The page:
New York Daily News Extra
May 10, 1990

 A Change of Accents
In 'Zoya's Apartment,' Bronson Pinchot shows
that he's no stranger to the stage

by Patricia O'Haire
Daily News Staff Writer

Bronson Pinchot has grown a beard for his role in "Zoya's Apartment," a Russian play opening at the Circle in the Square.  Has it fooled anyone?  Not a bit.

When he and a photographer went out into the street in front of his apartment building to take pictures, the fotog came back impressed.

"Must have been 14 or 15 people rushed up to him.  Wanted his autograph.  On Seventh Ave., no less!"

That's what comes of having a hit TV show, and Pinchot certainly does.  For the past five years, he has been coming into people's living rooms as Balki Bartokomous, the innocent Greek sheepherder trying to cope with life in Chicago on the ABC sitcom "Perfect Strangers."  But that just shows what a good actor he really is.

Balki is about as far removed from Bronson as Greece is from Zoya's Moscow apartment, but Pinchot seems to be able to straddle the two without much trouble, though he insists that none of the performers in the play -- including himself -- is using an accent.  And isn't that special, especially for someone who seems to have (up to now, anyhow) made his living accentuating?

"I don't know how that happened," he says.  "I didn't start out that way.  I always had kind of a talent for mimicking people, and I could do it in their voices.  But I never thought that would be the way people thought of me thereafter."

It is strange.  Pinchot, who's just 30, was born in New York but raised in California.  He's a studious fellow who reads a lot, collects antiques and lives in a house near the beach in Malibu.

While in high school, he thought he'd like to be an illustrator, using another of his talents.  But one of his teachers and his mother combined forces and talked him into applying to Yale.  He figured he didn't have a prayer of being accepted, but to his surprise, he was, and he spent the next four years in New Haven on a scholarship.

But all thoughts of illustration fled his mind once he answered a plea on a bulletin board looking for anyone interested in acting to audition for a play.  He showed up, was cast, and so was the die.  He has never turned back.

In college, he did classics and classical comedy.  He even sang -- as one of the strolling minstrels at the Stratford (Conn.) Shakespeare Festival in the summer.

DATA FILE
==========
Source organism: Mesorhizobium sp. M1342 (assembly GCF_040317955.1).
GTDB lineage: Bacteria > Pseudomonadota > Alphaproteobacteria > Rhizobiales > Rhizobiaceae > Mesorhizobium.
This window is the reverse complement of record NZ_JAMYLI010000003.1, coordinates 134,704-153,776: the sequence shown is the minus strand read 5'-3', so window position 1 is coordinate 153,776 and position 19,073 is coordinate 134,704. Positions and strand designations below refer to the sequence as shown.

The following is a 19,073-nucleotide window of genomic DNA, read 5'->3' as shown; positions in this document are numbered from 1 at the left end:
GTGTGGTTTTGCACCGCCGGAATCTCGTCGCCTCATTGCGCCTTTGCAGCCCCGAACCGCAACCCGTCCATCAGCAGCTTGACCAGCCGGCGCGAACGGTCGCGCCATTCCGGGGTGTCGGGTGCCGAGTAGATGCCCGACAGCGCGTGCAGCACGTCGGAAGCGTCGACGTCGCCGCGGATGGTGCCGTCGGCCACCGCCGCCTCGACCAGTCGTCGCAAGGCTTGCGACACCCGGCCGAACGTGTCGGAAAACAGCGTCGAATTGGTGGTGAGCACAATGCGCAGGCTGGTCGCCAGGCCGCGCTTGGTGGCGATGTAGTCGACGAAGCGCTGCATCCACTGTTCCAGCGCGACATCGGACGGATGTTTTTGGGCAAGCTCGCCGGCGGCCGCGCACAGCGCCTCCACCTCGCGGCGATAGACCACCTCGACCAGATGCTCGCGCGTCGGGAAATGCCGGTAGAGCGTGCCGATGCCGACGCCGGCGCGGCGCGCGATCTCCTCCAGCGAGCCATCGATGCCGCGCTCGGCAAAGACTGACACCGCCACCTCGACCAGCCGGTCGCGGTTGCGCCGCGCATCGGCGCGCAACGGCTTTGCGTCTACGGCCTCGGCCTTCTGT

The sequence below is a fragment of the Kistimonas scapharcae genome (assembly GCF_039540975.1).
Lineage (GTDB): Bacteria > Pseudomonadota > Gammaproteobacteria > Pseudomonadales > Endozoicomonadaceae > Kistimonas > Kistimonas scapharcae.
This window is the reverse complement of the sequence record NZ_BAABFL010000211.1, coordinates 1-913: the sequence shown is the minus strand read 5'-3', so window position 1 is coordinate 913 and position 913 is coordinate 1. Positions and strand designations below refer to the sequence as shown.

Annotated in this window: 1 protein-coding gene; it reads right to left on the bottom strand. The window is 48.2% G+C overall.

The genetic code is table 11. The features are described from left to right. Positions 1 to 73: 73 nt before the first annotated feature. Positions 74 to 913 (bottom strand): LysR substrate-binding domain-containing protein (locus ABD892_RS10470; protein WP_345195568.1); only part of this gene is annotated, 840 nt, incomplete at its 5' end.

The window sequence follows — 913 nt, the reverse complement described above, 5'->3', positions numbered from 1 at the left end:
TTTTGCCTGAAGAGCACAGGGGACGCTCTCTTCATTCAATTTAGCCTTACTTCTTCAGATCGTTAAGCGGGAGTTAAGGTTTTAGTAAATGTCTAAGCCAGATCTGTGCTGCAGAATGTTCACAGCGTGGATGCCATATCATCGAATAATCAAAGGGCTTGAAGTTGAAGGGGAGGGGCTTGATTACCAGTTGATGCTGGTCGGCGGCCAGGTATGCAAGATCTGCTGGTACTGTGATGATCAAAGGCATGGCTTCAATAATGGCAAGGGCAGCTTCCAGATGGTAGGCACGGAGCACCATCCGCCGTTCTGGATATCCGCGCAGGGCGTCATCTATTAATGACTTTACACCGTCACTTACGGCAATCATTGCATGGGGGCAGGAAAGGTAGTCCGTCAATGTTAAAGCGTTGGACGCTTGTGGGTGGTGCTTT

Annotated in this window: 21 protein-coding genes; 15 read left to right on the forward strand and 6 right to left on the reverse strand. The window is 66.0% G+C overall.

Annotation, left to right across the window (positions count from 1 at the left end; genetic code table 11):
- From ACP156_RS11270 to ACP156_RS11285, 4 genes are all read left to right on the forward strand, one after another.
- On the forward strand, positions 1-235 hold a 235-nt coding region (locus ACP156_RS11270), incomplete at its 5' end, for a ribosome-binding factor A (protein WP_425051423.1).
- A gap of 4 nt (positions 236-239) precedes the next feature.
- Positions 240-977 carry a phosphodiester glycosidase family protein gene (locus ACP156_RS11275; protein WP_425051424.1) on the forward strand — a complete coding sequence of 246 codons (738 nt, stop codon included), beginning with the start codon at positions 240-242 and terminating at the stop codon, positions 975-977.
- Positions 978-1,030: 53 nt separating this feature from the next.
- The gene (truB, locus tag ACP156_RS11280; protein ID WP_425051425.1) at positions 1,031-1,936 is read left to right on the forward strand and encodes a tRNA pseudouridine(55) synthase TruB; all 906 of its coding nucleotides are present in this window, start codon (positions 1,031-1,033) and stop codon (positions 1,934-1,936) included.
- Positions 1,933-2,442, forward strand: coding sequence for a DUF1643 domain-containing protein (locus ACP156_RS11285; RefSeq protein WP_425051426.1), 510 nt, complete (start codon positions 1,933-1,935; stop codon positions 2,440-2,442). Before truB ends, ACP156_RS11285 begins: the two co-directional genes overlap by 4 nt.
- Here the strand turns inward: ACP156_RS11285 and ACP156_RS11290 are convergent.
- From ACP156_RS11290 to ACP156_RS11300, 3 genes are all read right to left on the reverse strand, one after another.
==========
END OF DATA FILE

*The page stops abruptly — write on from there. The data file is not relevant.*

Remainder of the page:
But he was eager to do more.  "It was strange," he says, stretched out on a sofa in the big, old-fashioned apartment he's living in while he's here.  "When I first got to college, I felt, wow -- here I am, I could die happy!  But four years later, I was a senior and all I could think of was, get me out of here.  I want to get on to something else!"  He feels that way about his role in "Perfect Strangers": "Five years is a long time to be one character," he says with a voice that sounds weary.  "That's 96 half-hours I've done in character.  Do you know how much time that is?  A lot."

But right now, he's spending his three months off as an entirely different person.  "I worked for Ted Mann at Circle in the Square seven years ago in a workshop [Mann is artistic director].  He liked what I did, and we've kept in touch.  And here it is seven years later, I came East to be on the David Letterman show and I knew the hiatus was coming up, so I called and asked if he had anything I could do.

"He said 'Yes!' right away, and I met with the director, Boris Morozov, who doesn't speak a word of English, but we got along very well.  At first we spoke through an interpreter, but he still doesn't speak English and we don't speak Russian, but we all understand each other.

"He's a director of the Maly Theater in Moscow, and he came here as part of an exchange -- Ted directed a play there last year.  I liked him right away.  I can spot a good director or a good antique -- even though I'm myiopic -- anywhere.  So I agreed.  [It's a three-character play; the other two actors are Linda Thorson and Robert LuPone.]

"Anyway, Boris wanted to do this play here.  It's a satire, we call it a 'tragic farce.'  It was written by Mikhail Bulgakov, and it takes a lot of shots at the corruption in bureaucracy, and that's what I'll be doing the next few months."

Now that is special!